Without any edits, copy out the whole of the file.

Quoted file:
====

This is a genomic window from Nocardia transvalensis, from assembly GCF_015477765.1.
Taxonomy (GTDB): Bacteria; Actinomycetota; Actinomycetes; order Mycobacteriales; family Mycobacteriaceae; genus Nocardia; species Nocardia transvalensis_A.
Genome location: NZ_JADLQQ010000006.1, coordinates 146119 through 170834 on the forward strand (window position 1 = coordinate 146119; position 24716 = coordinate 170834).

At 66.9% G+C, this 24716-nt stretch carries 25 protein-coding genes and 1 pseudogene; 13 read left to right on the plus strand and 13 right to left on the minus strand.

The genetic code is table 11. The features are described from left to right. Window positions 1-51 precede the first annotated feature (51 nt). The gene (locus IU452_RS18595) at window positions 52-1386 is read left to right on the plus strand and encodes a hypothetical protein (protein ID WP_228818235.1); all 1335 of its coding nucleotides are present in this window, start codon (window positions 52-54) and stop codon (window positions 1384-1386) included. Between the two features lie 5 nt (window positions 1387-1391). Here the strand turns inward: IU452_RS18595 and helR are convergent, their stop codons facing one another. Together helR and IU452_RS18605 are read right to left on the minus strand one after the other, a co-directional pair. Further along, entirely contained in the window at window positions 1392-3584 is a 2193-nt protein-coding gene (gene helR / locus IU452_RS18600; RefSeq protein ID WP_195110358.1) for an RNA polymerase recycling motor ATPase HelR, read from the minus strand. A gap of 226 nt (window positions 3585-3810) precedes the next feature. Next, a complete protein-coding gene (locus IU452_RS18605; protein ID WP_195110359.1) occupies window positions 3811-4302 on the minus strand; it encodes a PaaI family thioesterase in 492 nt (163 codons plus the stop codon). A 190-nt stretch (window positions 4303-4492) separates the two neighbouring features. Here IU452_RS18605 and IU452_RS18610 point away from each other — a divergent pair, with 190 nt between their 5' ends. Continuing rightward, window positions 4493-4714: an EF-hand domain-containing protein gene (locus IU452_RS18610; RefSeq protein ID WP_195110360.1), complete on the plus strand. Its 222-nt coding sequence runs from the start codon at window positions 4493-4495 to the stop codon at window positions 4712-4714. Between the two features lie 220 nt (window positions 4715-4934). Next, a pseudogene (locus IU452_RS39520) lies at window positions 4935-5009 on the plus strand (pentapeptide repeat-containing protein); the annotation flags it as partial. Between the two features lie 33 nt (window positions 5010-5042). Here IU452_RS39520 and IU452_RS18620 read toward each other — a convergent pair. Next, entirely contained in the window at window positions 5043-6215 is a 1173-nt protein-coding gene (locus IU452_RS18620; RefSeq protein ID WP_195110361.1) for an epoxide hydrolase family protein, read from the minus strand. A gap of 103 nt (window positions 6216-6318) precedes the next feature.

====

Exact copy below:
This is a genomic window from Nocardia transvalensis, from assembly GCF_015477765.1.
Taxonomy (GTDB): Bacteria; Actinomycetota; Actinomycetes; order Mycobacteriales; family Mycobacteriaceae; genus Nocardia; species Nocardia transvalensis_A.
Genome location: NZ_JADLQQ010000006.1, coordinates 146119 through 170834 on the forward strand (window position 1 = coordinate 146119; position 24716 = coordinate 170834).

At 66.9% G+C, this 24716-nt stretch carries 25 protein-coding genes and 1 pseudogene; 13 read left to right on the plus strand and 13 right to left on the minus strand.

The genetic code is table 11. The features are described from left to right. Window positions 1-51 precede the first annotated feature (51 nt). The gene (locus IU452_RS18595) at window positions 52-1386 is read left to right on the plus strand and encodes a hypothetical protein (protein ID WP_228818235.1); all 1335 of its coding nucleotides are present in this window, start codon (window positions 52-54) and stop codon (window positions 1384-1386) included. Between the two features lie 5 nt (window positions 1387-1391). Here the strand turns inward: IU452_RS18595 and helR are convergent, their stop codons facing one another. Together helR and IU452_RS18605 are read right to left on the minus strand one after the other, a co-directional pair. Further along, entirely contained in the window at window positions 1392-3584 is a 2193-nt protein-coding gene (gene helR / locus IU452_RS18600; RefSeq protein ID WP_195110358.1) for an RNA polymerase recycling motor ATPase HelR, read from the minus strand. A gap of 226 nt (window positions 3585-3810) precedes the next feature. Next, a complete protein-coding gene (locus IU452_RS18605; protein ID WP_195110359.1) occupies window positions 3811-4302 on the minus strand; it encodes a PaaI family thioesterase in 492 nt (163 codons plus the stop codon). A 190-nt stretch (window positions 4303-4492) separates the two neighbouring features. Here IU452_RS18605 and IU452_RS18610 point away from each other — a divergent pair, with 190 nt between their 5' ends. Continuing rightward, window positions 4493-4714: an EF-hand domain-containing protein gene (locus IU452_RS18610; RefSeq protein ID WP_195110360.1), complete on the plus strand. Its 222-nt coding sequence runs from the start codon at window positions 4493-4495 to the stop codon at window positions 4712-4714. Between the two features lie 220 nt (window positions 4715-4934). Next, a pseudogene (locus IU452_RS39520) lies at window positions 4935-5009 on the plus strand (pentapeptide repeat-containing protein); the annotation flags it as partial. Between the two features lie 33 nt (window positions 5010-5042). Here IU452_RS39520 and IU452_RS18620 read toward each other — a convergent pair. Next, entirely contained in the window at window positions 5043-6215 is a 1173-nt protein-coding gene (locus IU452_RS18620; RefSeq protein ID WP_195110361.1) for an epoxide hydrolase family protein, read from the minus strand. A gap of 103 nt (window positions 6216-6318) precedes the next feature.